The Obama Administration

The Syria Debate Is Very Good for Some People

Flickr/Gage Skidmore
My assumption all along, one I'm still (uneasily) holding to, is that when the debate is over, Congress will give Obama the authority he's asking for to attack Syria, just as it has every other time a president has asked. (There have been a couple of occasions in which Congress voted against a military action, but in those cases the president hadn't actually requested the vote; they were congressional protests against something that had already begun.) But a congressional rebuke, particularly in the House, is starting to look like a real possibility. This is a Congress unlike any that came before it, and the unusual nature of this proposed action—offered mostly as a punishment for something that already happened, with barely a claim that it will do much if anything to stop future massacres so long as they're done with conventional weapons—may combine to set a new historical precedent. It was pretty remarkable to see Republican members of Congress yesterday yelling at John Kerry about...

Obama Punts to Congress on Syria—and Scores

AP Photo/Susan Walsh
AP Photo/Evan Vucci P resident Obama just might pull off his proposed Syria attack. And a limited strike to punish Assad, take out much of his air force, and deter future chemical attacks just might be the least bad of the available options, none of which are good. The strategy might also be astute domestic politics, since it exposes the opportunistic fault lines in the Republican Party and could cast the president as a strong leader for once. One intriguing question that follows from the Syria politicking is why Obama occasionally seems so effective at foreign policy and the attendant domestic politics, and then appears so consistently feckless and disappointing when it comes to domestic policy and politics writ large. More on that in a moment. Six days ago, Obama looked like he’d wimped out again. He had overruled most of his staff, who were counseling a quick strike based on his commander-in-chief authority. Instead, Obama, a reluctant warrior, punted to Congress. The surprise move...

Obama Administration Failing (So Far) to Convince the Public On Syria

We're just beginning to embark on something we only do every few years: have a real, national debate on whether we should start another war. Okay, so this isn't a full-scale war, at least not from our end; to hear the administration tell it, the whole thing could be over in a day or two. But Congress will be officially coming back into session on Monday, and at that point they'll be talking about little else for a couple of weeks. It'll be dominating the news, unless a young singer horrifies the nation by dancing suggestively, requiring us all to drop what we're doing and lament the debased state of America's moral fiber. So far anyway, it's pretty clear that most Americans don't think a military strike against Syria is a good idea. That in itself is unusual; you'd expect at the very least to see a closely divided public. The problem the administration confronts is that there seems to be no one unambiguously in favor of this action. Democrats otherwise inclined to support the...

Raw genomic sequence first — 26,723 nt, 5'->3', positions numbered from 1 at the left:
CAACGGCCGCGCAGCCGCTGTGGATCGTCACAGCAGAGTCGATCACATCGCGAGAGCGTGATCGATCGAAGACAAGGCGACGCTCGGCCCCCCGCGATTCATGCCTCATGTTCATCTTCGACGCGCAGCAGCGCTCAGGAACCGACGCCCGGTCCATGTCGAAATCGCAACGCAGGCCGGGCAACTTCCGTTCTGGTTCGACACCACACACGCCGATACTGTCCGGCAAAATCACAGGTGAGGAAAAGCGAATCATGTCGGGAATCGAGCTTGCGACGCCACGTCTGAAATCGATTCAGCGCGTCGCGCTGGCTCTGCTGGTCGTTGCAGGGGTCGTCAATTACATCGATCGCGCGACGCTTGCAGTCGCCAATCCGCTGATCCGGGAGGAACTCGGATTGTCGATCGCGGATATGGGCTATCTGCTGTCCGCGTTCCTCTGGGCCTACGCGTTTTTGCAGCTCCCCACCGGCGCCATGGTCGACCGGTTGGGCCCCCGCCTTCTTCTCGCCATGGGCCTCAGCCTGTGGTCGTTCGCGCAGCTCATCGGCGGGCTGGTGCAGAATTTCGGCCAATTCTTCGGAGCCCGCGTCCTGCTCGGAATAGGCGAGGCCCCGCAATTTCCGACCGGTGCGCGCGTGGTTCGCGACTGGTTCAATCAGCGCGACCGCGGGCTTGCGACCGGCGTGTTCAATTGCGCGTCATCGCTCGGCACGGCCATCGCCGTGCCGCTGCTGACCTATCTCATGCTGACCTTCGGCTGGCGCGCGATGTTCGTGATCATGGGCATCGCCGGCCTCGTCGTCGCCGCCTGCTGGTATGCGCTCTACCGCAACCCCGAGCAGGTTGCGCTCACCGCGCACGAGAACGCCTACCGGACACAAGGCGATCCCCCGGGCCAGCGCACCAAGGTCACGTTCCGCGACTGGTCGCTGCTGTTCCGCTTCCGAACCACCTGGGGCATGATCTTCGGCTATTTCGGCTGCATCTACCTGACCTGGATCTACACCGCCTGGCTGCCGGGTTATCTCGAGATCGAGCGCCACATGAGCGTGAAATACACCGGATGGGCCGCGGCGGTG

Information Sharing Is Caring

AP Photo/Carolyn Kaster
AP Photo/Carolyn Kaster M any members of Congress are either yahoos who couldn’t find Syria on a map or partisan hacks who make policy choices purely based on political expediency. And yet: The best thing about President Barack Obama’s decision to ask Congress to authorize a strike against the government of President Bashar Assad is that it increases the chances that the eventual road taken by the United States in Syria will be a good one. In fact, cases such as this one demonstrate the advantages of a more democratic system when it comes to achieving smart policy over a system which relies purely on the rule of experts. The problem for the presidency is always one of information. How do presidents know what policy to follow? In almost all cases, the president cannot fall back on his own personal knowledge. And, as with most presidents, Barack Obama’s personal expertise was quite limited before he entered the White House. So in the first instance, Obama must turn to the departments...

Let's Not Give the White House a Blank Check in Syria

With Congress highly unlikely to take the initiative, Barack Obama did something unexpected and good for American constitutionalism: he asked for congressional approval for military action against Syria. His recognition that warmaking is fundamentally a shared rather than a unilateral presidential power is most welcome. But this victory for a more rational policy process will ring hollow if Congress gives the Obama administration everything it's asking for. Admittedly, not everyone sees Obama asking Congress to fulfill its constitutional responsibilities as a good thing. You may remember the second Bush administration from such events as ... oh, I don't know ... the several catastrophic foreign policy blunders that happened under its watch. Rather than permanently hiding their heads in shame, several architects of these military and human rights disasters are publicly complaining about Obama's turn from presidential unilateralism. John Yoo, the arbitrary torture advocate and producer...

The Republican Team Effort on Obamacare Obstruction

AP Photo/J. Scott Applewhite